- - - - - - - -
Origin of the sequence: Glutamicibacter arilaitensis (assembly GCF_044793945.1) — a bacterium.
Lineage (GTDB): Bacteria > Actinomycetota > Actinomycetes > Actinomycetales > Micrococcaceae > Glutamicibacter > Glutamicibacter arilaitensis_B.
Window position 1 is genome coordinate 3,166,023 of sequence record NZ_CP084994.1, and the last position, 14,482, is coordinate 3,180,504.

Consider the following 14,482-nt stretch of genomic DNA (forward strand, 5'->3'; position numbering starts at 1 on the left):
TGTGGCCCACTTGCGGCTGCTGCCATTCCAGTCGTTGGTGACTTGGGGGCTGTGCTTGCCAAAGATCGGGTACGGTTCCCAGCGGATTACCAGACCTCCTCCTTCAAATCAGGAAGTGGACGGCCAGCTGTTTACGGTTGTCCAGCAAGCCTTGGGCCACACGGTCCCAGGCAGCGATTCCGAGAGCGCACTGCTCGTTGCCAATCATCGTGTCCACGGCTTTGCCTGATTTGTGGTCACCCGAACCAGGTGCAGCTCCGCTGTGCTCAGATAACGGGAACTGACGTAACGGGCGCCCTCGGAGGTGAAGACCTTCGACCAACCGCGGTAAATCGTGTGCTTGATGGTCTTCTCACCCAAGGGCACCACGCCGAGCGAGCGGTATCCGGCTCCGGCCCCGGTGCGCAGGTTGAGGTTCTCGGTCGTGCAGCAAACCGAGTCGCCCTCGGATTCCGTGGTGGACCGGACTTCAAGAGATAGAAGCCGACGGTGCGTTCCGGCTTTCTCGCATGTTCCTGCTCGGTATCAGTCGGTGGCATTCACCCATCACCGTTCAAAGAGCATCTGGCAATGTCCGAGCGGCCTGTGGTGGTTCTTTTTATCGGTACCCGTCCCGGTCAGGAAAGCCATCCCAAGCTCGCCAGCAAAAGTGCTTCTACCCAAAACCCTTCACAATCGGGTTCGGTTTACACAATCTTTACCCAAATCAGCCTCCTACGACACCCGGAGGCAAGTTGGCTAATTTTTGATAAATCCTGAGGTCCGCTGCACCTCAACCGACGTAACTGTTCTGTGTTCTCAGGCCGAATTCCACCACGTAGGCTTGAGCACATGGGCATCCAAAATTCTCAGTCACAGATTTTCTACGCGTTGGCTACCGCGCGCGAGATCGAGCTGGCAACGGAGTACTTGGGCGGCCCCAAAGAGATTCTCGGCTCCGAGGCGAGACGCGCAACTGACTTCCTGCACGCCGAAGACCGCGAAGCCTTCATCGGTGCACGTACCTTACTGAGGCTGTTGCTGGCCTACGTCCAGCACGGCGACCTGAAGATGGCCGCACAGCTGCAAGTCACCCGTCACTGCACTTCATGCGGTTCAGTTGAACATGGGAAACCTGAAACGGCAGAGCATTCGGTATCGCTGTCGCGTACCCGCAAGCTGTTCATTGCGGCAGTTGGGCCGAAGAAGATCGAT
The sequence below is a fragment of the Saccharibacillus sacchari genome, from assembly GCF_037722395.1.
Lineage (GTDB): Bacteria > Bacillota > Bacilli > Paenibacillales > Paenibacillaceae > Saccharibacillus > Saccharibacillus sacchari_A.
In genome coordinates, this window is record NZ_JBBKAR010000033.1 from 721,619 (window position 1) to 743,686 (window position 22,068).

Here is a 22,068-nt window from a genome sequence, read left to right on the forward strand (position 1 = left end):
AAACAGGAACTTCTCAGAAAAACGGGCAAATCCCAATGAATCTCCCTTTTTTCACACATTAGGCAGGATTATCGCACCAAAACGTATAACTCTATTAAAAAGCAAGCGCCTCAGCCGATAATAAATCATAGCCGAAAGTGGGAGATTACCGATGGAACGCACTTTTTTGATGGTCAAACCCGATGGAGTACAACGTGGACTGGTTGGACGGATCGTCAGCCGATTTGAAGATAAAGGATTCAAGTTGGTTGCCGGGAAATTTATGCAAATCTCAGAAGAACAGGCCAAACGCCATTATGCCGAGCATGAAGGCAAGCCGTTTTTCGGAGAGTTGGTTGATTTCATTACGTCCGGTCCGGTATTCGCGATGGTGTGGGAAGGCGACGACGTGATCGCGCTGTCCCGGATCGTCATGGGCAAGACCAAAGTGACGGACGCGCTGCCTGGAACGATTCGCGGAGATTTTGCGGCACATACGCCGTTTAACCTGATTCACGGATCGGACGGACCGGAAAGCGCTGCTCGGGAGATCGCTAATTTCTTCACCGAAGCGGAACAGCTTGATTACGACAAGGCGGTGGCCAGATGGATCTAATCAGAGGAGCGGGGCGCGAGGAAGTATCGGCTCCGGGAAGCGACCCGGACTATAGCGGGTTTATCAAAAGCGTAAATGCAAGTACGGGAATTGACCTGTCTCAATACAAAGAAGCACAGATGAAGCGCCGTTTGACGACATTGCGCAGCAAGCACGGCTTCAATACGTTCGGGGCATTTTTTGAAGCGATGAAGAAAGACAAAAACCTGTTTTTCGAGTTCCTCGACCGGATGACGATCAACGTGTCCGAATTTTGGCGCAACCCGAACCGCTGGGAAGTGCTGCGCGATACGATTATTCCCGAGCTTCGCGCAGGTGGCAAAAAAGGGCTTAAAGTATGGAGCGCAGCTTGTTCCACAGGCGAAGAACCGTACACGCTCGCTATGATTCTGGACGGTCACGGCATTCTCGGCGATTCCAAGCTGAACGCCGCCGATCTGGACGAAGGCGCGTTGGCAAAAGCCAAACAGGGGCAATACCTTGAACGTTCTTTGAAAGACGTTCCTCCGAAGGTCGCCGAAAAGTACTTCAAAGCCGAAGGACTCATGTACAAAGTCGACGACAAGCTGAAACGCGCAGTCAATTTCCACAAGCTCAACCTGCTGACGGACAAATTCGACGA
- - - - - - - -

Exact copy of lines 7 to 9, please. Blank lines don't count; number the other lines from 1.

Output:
Lineage (GTDB): Bacteria > Bacillota > Bacilli > Paenibacillales > Paenibacillaceae > Saccharibacillus > Saccharibacillus sacchari_A.
In genome coordinates, this window is record NZ_JBBKAR010000033.1 from 721,619 (window position 1) to 743,686 (window position 22,068).

Here is a 22,068-nt window from a genome sequence, read left to right on the forward strand (position 1 = left end):